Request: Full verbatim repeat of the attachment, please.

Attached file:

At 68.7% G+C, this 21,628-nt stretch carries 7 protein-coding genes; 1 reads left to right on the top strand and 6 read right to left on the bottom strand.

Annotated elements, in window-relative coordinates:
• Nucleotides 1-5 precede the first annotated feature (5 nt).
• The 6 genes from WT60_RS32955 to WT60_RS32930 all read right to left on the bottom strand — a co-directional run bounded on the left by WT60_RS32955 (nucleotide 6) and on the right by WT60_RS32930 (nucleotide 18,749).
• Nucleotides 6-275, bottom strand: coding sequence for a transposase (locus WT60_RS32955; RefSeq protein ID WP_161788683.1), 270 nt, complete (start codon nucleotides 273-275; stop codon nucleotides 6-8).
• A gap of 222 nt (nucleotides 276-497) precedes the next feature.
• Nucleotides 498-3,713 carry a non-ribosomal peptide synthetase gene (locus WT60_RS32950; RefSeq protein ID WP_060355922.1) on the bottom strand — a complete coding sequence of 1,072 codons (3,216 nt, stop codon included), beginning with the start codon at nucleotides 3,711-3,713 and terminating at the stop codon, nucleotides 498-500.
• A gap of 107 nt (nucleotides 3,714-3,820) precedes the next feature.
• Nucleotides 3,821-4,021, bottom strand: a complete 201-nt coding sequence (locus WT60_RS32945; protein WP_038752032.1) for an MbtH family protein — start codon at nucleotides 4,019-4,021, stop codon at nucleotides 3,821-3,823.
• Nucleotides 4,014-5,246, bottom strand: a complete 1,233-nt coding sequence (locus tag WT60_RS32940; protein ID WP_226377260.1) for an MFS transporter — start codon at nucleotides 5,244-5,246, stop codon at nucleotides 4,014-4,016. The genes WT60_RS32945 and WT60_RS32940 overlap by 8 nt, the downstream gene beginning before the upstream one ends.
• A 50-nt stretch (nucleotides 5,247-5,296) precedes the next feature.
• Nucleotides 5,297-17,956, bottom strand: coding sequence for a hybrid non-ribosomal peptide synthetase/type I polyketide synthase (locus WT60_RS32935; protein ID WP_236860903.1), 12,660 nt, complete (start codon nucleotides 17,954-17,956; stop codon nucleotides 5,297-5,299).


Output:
At 68.7% G+C, this 21,628-nt stretch carries 7 protein-coding genes; 1 reads left to right on the top strand and 6 read right to left on the bottom strand.

Annotated elements, in window-relative coordinates:
• Nucleotides 1-5 precede the first annotated feature (5 nt).
• The 6 genes from WT60_RS32955 to WT60_RS32930 all read right to left on the bottom strand — a co-directional run bounded on the left by WT60_RS32955 (nucleotide 6) and on the right by WT60_RS32930 (nucleotide 18,749).
• Nucleotides 6-275, bottom strand: coding sequence for a transposase (locus WT60_RS32955; RefSeq protein ID WP_161788683.1), 270 nt, complete (start codon nucleotides 273-275; stop codon nucleotides 6-8).
• A gap of 222 nt (nucleotides 276-497) precedes the next feature.
• Nucleotides 498-3,713 carry a non-ribosomal peptide synthetase gene (locus WT60_RS32950; RefSeq protein ID WP_060355922.1) on the bottom strand — a complete coding sequence of 1,072 codons (3,216 nt, stop codon included), beginning with the start codon at nucleotides 3,711-3,713 and terminating at the stop codon, nucleotides 498-500.
• A gap of 107 nt (nucleotides 3,714-3,820) precedes the next feature.
• Nucleotides 3,821-4,021, bottom strand: a complete 201-nt coding sequence (locus WT60_RS32945; protein WP_038752032.1) for an MbtH family protein — start codon at nucleotides 4,019-4,021, stop codon at nucleotides 3,821-3,823.
• Nucleotides 4,014-5,246, bottom strand: a complete 1,233-nt coding sequence (locus tag WT60_RS32940; protein ID WP_226377260.1) for an MFS transporter — start codon at nucleotides 5,244-5,246, stop codon at nucleotides 4,014-4,016. The genes WT60_RS32945 and WT60_RS32940 overlap by 8 nt, the downstream gene beginning before the upstream one ends.
• A 50-nt stretch (nucleotides 5,247-5,296) precedes the next feature.
• Nucleotides 5,297-17,956, bottom strand: coding sequence for a hybrid non-ribosomal peptide synthetase/type I polyketide synthase (locus WT60_RS32935; protein ID WP_236860903.1), 12,660 nt, complete (start codon nucleotides 17,954-17,956; stop codon nucleotides 5,297-5,299).